FAQs about Cataracts

FAQs about Cataracts

19410754_m-200x150A significant portion of Dr. Gary Foster’s Colorado ophthalmology practice is devoted to cataract care, and, as such, he fields a variety of questions about the condition. Here, Dr. Foster answers the most commonly asked questions about cataract development, symptoms and treatment.

What age do cataracts tend to develop?

Cataracts are a common age-related development, with most affecting mature adults in their 60s and 70s. While it is possible for younger patients to develop cataracts, it is not typical. Early cataracts are usually due to traumatic eye injury, eye disease, use of steroid medications and diabetes.

Are cataracts painful?

Cataracts generally do not cause significant pain. The only exception is if they remain untreated for a prolonged period of time; at which point the eyes can experience pain and develop sensitivity to light.

Can cataracts be treated with medication?

No, cataracts do not respond to medication. The only way to treat cataracts is to have them surgically removed.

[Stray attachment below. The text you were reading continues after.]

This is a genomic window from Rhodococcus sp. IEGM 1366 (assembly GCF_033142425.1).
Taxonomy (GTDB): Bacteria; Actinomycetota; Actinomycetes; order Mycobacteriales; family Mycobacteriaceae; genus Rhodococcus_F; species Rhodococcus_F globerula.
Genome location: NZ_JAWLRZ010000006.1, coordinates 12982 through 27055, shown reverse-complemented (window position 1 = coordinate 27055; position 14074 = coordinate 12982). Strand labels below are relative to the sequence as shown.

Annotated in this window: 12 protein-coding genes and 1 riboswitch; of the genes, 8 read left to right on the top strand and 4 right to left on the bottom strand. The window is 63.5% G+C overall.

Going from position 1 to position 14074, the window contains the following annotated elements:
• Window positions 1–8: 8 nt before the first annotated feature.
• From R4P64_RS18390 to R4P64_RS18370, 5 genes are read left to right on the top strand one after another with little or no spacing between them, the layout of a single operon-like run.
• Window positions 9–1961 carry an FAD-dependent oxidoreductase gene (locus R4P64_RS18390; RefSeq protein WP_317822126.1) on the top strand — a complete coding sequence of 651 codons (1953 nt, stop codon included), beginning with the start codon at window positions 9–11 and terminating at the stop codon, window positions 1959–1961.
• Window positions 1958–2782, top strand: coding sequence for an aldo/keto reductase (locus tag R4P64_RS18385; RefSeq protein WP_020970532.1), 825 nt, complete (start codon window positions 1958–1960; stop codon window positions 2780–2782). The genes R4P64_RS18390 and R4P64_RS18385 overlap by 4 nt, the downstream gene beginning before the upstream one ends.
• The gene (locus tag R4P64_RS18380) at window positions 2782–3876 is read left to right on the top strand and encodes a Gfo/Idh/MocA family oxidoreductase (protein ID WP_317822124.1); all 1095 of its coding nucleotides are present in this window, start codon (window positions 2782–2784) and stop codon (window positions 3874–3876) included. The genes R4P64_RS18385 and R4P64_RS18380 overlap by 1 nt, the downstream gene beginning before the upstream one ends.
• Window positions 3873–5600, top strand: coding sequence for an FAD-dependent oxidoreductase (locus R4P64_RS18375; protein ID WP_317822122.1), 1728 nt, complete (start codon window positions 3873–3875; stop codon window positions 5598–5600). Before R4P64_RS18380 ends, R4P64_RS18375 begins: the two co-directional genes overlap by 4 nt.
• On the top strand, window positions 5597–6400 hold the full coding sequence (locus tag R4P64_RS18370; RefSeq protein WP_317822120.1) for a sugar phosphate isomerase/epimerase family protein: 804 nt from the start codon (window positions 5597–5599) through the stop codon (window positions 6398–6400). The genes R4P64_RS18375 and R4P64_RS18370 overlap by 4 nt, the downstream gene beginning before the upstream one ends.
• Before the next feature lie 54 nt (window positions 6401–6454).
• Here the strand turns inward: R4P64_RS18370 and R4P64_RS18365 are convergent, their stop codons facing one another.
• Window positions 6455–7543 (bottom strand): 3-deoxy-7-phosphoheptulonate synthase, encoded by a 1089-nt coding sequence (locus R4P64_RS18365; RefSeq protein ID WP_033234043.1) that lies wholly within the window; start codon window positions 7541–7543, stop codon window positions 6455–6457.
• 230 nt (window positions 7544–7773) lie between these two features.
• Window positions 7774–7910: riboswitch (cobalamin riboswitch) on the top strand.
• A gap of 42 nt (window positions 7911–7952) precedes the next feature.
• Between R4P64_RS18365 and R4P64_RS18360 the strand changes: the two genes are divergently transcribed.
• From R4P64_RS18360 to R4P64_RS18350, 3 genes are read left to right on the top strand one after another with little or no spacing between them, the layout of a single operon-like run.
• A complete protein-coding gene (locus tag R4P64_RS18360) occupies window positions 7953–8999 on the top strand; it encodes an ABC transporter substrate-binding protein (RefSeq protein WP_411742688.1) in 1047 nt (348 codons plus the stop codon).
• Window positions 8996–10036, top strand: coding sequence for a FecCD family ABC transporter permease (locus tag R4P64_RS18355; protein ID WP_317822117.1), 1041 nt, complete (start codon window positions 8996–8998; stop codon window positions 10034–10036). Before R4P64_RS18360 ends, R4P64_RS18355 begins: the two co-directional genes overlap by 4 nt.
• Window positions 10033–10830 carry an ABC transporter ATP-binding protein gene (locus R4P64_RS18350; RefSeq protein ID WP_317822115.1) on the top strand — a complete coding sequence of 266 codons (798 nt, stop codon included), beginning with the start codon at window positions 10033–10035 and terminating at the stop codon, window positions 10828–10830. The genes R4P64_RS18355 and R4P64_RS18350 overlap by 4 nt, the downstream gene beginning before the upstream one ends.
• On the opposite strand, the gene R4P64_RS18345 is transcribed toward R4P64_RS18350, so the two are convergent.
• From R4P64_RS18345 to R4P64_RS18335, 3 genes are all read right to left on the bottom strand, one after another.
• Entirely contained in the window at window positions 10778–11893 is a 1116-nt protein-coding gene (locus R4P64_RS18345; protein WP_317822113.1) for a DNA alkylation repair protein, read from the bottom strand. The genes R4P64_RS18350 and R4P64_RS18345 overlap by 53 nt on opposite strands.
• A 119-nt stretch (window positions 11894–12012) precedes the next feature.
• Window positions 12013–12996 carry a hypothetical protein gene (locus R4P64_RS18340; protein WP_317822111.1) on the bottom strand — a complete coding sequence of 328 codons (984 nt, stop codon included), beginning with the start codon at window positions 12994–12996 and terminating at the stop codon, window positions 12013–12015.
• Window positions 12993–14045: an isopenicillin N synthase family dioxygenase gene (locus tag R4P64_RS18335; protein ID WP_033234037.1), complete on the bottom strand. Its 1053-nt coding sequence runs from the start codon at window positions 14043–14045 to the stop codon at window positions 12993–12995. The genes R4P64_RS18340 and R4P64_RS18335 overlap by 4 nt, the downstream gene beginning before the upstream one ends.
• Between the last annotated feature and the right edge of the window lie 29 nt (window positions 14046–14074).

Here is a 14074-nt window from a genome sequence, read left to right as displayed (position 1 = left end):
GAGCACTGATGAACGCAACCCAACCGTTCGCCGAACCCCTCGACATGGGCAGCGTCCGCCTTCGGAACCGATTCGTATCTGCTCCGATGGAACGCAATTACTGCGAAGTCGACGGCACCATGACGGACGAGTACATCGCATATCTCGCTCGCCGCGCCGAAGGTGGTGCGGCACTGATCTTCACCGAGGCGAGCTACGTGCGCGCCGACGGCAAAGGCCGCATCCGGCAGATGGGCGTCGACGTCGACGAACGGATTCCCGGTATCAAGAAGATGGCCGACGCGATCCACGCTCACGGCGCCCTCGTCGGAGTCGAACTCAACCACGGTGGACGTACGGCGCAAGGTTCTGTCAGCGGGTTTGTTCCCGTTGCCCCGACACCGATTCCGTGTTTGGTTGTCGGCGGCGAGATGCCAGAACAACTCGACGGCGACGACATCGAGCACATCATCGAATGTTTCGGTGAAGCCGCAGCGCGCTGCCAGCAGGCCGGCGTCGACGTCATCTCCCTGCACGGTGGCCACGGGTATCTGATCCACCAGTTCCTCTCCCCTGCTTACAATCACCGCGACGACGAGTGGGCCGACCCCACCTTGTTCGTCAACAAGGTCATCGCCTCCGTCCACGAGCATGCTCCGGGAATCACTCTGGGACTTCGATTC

What happens during cataract surgery?

During cataract surgery, the eye’s natural lens is removed and replaced with an artificial lens. The procedural steps are as follows:

The surgeon creates a small incision in the cornea, and uses ultrasound energy to break the natural lens into small pieces. The pieces are removed from the eye and a folded-up artificial lens is inserted through the same incision and positioned over the pupil. The incision is then closed with sutures. Some cataract surgeries involve the use of a laser to replace traditional surgical instruments and enhance the safety, precision and outcomes of the procedure.

How long does cataract surgery last?

The procedure itself takes about 10 minutes, but patients are usually monitored at the surgery center for an additional hour or so. The entire experience takes about two or more hours.

What is an IOL?

An IOL is an intraocular lens that is used to replace the eye’s natural lens during cataract surgery. IOLs are responsible for restoring clear vision and sharp focus at a single distance or multiple distances, depending on the specific type. Dr. Foster offers several types of IOLs, including astigmatism-correcting lenses.

If you or a loved one is experiencing poor vision due to cataracts, and you would like to review the treatment options, please schedule an appointment with Dr. Foster. Call (970) 419-2693 or send us an email today.

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